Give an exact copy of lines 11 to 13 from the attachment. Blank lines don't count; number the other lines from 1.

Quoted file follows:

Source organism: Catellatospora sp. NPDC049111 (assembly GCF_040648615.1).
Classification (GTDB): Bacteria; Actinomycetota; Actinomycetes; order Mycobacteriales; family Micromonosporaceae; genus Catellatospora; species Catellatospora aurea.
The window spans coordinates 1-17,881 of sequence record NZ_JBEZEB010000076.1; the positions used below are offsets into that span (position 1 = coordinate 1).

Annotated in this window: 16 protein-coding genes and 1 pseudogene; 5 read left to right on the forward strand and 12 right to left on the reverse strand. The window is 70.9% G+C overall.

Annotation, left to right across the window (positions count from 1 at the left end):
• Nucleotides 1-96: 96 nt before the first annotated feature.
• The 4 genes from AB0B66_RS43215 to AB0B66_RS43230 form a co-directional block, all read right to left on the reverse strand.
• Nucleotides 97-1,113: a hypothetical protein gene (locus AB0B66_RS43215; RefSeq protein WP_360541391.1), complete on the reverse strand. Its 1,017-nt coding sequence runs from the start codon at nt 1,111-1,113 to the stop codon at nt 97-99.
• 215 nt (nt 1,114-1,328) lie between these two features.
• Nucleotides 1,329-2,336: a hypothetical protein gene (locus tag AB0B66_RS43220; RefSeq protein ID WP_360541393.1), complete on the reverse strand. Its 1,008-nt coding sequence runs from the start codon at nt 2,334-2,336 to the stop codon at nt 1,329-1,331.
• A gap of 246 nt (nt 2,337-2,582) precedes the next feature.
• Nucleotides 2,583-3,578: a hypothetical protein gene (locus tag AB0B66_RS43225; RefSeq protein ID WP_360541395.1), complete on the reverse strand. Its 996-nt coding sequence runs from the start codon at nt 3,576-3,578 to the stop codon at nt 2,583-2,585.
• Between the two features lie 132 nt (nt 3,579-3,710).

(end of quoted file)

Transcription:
• A gap of 246 nt (nt 2,337-2,582) precedes the next feature.
• Nucleotides 2,583-3,578: a hypothetical protein gene (locus tag AB0B66_RS43225; RefSeq protein ID WP_360541395.1), complete on the reverse strand. Its 996-nt coding sequence runs from the start codon at nt 3,576-3,578 to the stop codon at nt 2,583-2,585.
• Between the two features lie 132 nt (nt 3,579-3,710).